Keeping your eyes open

by David Burdon

One of the unique features of the SPAB Lethaby Scholarship and a reason for its continuing appeal is the opportunity the Scholars and Fellows have each year to engage with traditional craftspeople across the UK and gain first-hand experience in the understanding and use of materials. An understanding of the material and its properties is an important starting point for anyone working with original fabric on historic buildings.

In a letter to A. H. Powell dated 28 March 1894, the architect Philip Webb wrote:

“If you can get the experience of twelve months or so in a live workshop, and the outlying buildings, you will be saved a constant series of troubles in your future work. It has only been by constantly keeping my eyes open, talking freely wherever possible with all kinds of workmen, and reasoning out the knowledge gained that I have had any professional piece of mind for the last forty years… You too must keep – if you would be wise in future – keep your eyes open. Keeping the eyes shut is just the trap into which regular workmen fall.”

In just the first two weeks of the program, the Scholars have been keeping their eyes open and talking freely with unique craftspeople across the UK.

Hall Conservation maintain a workshop near Greenwich in London. Established in 2009, the company are specialists in conservation particularly with regard to metals. The Scholars and Fellows were instructed on topics as wide-ranging as lead-based paints, lost wax methods of casting, the application of smalt (ground blue glass) coating to metalwork, and the application of protective wax to historic cannons. Under the direction of blacksmith Fellow Joe Coombes-Jackman, everyone also tried their hand at the forge and found a new respect for the ironwork that we will encounter over the coming months.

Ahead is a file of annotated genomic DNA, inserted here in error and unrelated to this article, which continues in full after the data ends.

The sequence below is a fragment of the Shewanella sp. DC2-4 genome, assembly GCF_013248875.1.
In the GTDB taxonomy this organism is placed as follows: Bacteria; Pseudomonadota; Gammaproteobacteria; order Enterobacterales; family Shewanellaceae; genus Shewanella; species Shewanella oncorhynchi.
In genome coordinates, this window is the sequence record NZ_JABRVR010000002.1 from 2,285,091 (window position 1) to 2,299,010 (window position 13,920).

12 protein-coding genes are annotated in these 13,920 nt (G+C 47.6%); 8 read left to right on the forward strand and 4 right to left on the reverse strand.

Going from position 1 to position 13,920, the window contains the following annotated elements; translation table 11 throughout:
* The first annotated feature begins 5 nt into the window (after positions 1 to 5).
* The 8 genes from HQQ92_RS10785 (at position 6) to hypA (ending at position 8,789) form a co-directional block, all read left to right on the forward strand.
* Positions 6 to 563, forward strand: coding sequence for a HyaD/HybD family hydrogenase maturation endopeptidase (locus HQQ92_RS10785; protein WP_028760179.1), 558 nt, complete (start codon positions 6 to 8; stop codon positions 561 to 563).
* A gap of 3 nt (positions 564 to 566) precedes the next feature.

Hampton Court Palace is known to many as the home of the most significant collection of Tudor chimneys in the world, their decorative brick spirals a clear display of wealth. What is less well known is that they are in fact all Victorian recreations of the originals, and even these are in constant need of careful repair. Masonry expert Emma Simpson allowed the Scholars and Fellows to get down and dusty in the Palace’s brick workshop as we learnt to cut and rub bricks.


At the small parish church of St Mary the Virgin in Barnsley, 1985 SPAB Scholar and architect Andrew Townsend introduced the Scholars to roofer Colin Feltham who explained the intricacies of Cotswold stone “tile” roofing. As many of the original tiles are retained as possible, some just in need of re-dressing in order to find their way back onto the repaired roof. As is often the case, the tiles on this church were laid in diminishing courses, from 21-inch tiles at the bottom to 6-inch tiles at the ridge. In the re-roofing processes over the centuries, older tiles thus make their way to the top as they are reshaped each time.

The limestone stone tiles used on many roofs in the Cotswolds are known to those that use them as “presents”, owing to the way the bedding of the stone in the region is quarried, the ground virtually gifting those that search for it with exactly the right thickness of stone required. Scholars were able to quarry stone themselves under the instruction of David Carter from Goldhill Quarry in Crudwell. Using traditional methods still in use today, Scholars quarried and then shaped their very own piece of this 160 million year old “forest marble” into a stone tile.





Past Scholars and Fellows: Where are they now?

Dave Watts, National Trust’s Area Clerk of Works for South Derbyshire and 1995 Fellow, tells the SPAB about his love affair with brickwork.

1995 SPAB Fellows, Dave Watts, Mark Fowler and Sarah Pennal